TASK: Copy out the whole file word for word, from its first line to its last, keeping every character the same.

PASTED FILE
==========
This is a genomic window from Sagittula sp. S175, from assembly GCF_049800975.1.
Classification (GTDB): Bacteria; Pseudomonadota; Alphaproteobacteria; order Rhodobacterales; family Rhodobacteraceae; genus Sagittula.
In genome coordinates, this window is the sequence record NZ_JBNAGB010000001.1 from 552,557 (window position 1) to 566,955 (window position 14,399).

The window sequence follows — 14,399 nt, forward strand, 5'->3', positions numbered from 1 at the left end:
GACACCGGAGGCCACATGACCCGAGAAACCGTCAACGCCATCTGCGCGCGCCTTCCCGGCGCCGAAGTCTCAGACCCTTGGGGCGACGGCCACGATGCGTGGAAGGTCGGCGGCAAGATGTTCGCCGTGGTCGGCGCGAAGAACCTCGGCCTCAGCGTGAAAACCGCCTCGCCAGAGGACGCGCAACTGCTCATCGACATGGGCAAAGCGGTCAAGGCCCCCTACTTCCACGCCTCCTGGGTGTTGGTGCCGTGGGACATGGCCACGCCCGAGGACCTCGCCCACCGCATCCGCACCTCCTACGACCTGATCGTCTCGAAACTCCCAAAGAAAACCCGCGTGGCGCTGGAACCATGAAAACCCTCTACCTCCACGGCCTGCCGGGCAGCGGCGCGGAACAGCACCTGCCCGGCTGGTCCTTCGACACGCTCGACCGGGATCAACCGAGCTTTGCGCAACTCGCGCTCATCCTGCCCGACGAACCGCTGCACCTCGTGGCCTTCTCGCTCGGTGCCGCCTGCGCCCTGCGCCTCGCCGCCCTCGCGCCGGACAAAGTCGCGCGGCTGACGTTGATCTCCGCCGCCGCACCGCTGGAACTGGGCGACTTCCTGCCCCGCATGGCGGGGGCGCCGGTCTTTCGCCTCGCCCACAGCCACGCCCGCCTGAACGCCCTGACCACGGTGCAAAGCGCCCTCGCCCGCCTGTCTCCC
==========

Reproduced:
This is a genomic window from Sagittula sp. S175, from assembly GCF_049800975.1.
Classification (GTDB): Bacteria; Pseudomonadota; Alphaproteobacteria; order Rhodobacterales; family Rhodobacteraceae; genus Sagittula.
In genome coordinates, this window is the sequence record NZ_JBNAGB010000001.1 from 552,557 (window position 1) to 566,955 (window position 14,399).

The window sequence follows — 14,399 nt, forward strand, 5'->3', positions numbered from 1 at the left end:
GACACCGGAGGCCACATGACCCGAGAAACCGTCAACGCCATCTGCGCGCGCCTTCCCGGCGCCGAAGTCTCAGACCCTTGGGGCGACGGCCACGATGCGTGGAAGGTCGGCGGCAAGATGTTCGCCGTGGTCGGCGCGAAGAACCTCGGCCTCAGCGTGAAAACCGCCTCGCCAGAGGACGCGCAACTGCTCATCGACATGGGCAAAGCGGTCAAGGCCCCCTACTTCCACGCCTCCTGGGTGTTGGTGCCGTGGGACATGGCCACGCCCGAGGACCTCGCCCACCGCATCCGCACCTCCTACGACCTGATCGTCTCGAAACTCCCAAAGAAAACCCGCGTGGCGCTGGAACCATGAAAACCCTCTACCTCCACGGCCTGCCGGGCAGCGGCGCGGAACAGCACCTGCCCGGCTGGTCCTTCGACACGCTCGACCGGGATCAACCGAGCTTTGCGCAACTCGCGCTCATCCTGCCCGACGAACCGCTGCACCTCGTGGCCTTCTCGCTCGGTGCCGCCTGCGCCCTGCGCCTCGCCGCCCTCGCGCCGGACAAAGTCGCGCGGCTGACGTTGATCTCCGCCGCCGCACCGCTGGAACTGGGCGACTTCCTGCCCCGCATGGCGGGGGCGCCGGTCTTTCGCCTCGCCCACAGCCACGCCCGCCTGAACGCCCTGACCACGGTGCAAAGCGCCCTCGCCCGCCTGTCTCCC